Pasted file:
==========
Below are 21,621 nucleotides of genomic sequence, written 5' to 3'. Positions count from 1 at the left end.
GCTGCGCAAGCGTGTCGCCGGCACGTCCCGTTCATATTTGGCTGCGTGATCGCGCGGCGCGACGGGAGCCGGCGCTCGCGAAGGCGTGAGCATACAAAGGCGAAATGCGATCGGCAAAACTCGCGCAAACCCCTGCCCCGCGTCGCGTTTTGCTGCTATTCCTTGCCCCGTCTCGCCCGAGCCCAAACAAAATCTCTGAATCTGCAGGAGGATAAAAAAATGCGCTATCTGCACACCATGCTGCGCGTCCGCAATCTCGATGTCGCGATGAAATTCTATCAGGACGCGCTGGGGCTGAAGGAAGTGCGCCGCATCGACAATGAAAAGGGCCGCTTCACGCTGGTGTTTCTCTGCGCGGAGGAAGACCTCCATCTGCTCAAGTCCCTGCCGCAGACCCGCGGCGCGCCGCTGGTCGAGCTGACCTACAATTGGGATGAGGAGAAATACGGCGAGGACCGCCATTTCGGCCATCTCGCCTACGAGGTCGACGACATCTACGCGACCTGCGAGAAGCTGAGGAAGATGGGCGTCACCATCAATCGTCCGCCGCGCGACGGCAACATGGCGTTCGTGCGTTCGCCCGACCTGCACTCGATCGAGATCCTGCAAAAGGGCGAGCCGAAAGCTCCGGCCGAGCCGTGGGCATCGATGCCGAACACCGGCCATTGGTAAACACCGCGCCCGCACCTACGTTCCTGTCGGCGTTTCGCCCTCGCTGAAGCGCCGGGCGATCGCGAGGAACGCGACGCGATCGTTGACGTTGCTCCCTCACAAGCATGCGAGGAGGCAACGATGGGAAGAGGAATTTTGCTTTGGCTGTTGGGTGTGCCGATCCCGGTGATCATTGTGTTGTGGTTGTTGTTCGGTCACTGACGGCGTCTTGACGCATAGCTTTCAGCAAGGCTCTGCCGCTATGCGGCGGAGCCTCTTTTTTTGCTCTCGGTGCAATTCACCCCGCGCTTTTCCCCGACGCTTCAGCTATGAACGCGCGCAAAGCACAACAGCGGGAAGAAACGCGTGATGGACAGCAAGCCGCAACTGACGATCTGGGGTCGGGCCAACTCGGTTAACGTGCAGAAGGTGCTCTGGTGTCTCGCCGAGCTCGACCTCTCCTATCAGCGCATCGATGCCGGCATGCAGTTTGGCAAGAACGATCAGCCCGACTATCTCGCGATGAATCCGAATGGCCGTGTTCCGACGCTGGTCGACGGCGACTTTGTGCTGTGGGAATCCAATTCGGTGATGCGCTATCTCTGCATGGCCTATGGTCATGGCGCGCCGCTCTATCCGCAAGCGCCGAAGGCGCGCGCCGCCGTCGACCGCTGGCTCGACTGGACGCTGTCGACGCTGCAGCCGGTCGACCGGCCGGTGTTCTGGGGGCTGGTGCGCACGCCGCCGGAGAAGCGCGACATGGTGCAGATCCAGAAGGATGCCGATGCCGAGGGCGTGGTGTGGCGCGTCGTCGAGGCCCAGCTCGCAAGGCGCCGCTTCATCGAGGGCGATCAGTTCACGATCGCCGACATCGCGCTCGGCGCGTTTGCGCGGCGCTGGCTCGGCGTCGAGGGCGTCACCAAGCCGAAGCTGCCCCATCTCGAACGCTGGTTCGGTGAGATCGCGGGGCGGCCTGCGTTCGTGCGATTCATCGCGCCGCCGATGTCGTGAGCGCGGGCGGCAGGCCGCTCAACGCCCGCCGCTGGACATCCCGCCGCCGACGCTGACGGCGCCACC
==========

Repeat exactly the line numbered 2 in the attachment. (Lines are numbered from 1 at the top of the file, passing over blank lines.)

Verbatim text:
GCTGCGCAAGCGTGTCGCCGGCACGTCCCGTTCATATTTGGCTGCGTGATCGCGCGGCGCGACGGGAGCCGGCGCTCGCGAAGGCGTGAGCATACAAAGGCGAAATGCGATCGGCAAAACTCGCGCAAACCCCTGCCCCGCGTCGCGTTTTGCTGCTATTCCTTGCCCCGTCTCGCCCGAGCCCAAACAAAATCTCTGAATCTGCAGGAGGATAAAAAAATGCGCTATCTGCACACCATGCTGCGCGTCCGCAATCTCGATGTCGCGATGAAATTCTATCAGGACGCGCTGGGGCTGAAGGAAGTGCGCCGCATCGACAATGAAAAGGGCCGCTTCACGCTGGTGTTTCTCTGCGCGGAGGAAGACCTCCATCTGCTCAAGTCCCTGCCGCAGACCCGCGGCGCGCCGCTGGTCGAGCTGACCTACAATTGGGATGAGGAGAAATACGGCGAGGACCGCCATTTCGGCCATCTCGCCTACGAGGTCGACGACATCTACGCGACCTGCGAGAAGCTGAGGAAGATGGGCGTCACCATCAATCGTCCGCCGCGCGACGGCAACATGGCGTTCGTGCGTTCGCCCGACCTGCACTCGATCGAGATCCTGCAAAAGGGCGAGCCGAAAGCTCCGGCCGAGCCGTGGGCATCGATGCCGAACACCGGCCATTGGTAAACACCGCGCCCGCACCTACGTTCCTGTCGGCGTTTCGCCCTCGCTGAAGCGCCGGGCGATCGCGAGGAACGCGACGCGATCGTTGACGTTGCTCCCTCACAAGCATGCGAGGAGGCAACGATGGGAAGAGGAATTTTGCTTTGGCTGTTGGGTGTGCCGATCCCGGTGATCATTGTGTTGTGGTTGTTGTTCGGTCACTGACGGCGTCTTGACGCATAGCTTTCAGCAAGGCTCTGCCGCTATGCGGCGGAGCCTCTTTTTTTGCTCTCGGTGCAATTCACCCCGCGCTTTTCCCCGACGCTTCAGCTATGAACGCGCGCAAAGCACAACAGCGGGAAGAAACGCGTGATGGACAGCAAGCCGCAACTGACGATCTGGGGTCGGGCCAACTCGGTTAACGTGCAGAAGGTGCTCTGGTGTCTCGCCGAGCTCGACCTCTCCTATCAGCGCATCGATGCCGGCATGCAGTTTGGCAAGAACGATCAGCCCGACTATCTCGCGATGAATCCGAATGGCCGTGTTCCGACGCTGGTCGACGGCGACTTTGTGCTGTGGGAATCCAATTCGGTGATGCGCTATCTCTGCATGGCCTATGGTCATGGCGCGCCGCTCTATCCGCAAGCGCCGAAGGCGCGCGCCGCCGTCGACCGCTGGCTCGACTGGACGCTGTCGACGCTGCAGCCGGTCGACCGGCCGGTGTTCTGGGGGCTGGTGCGCACGCCGCCGGAGAAGCGCGACATGGTGCAGATCCAGAAGGATGCCGATGCCGAGGGCGTGGTGTGGCGCGTCGTCGAGGCCCAGCTCGCAAGGCGCCGCTTCATCGAGGGCGATCAGTTCACGATCGCCGACATCGCGCTCGGCGCGTTTGCGCGGCGCTGGCTCGGCGTCGAGGGCGTCACCAAGCCGAAGCTGCCCCATCTCGAACGCTGGTTCGGTGAGATCGCGGGGCGGCCTGCGTTCGTGCGATTCATCGCGCCGCCGATGTCGTGAGCGCGGGCGGCAGGCCGCTCAACGCCCGCCGCTGGACATCCCGCCGCCGACGCTGACGGCGCCACC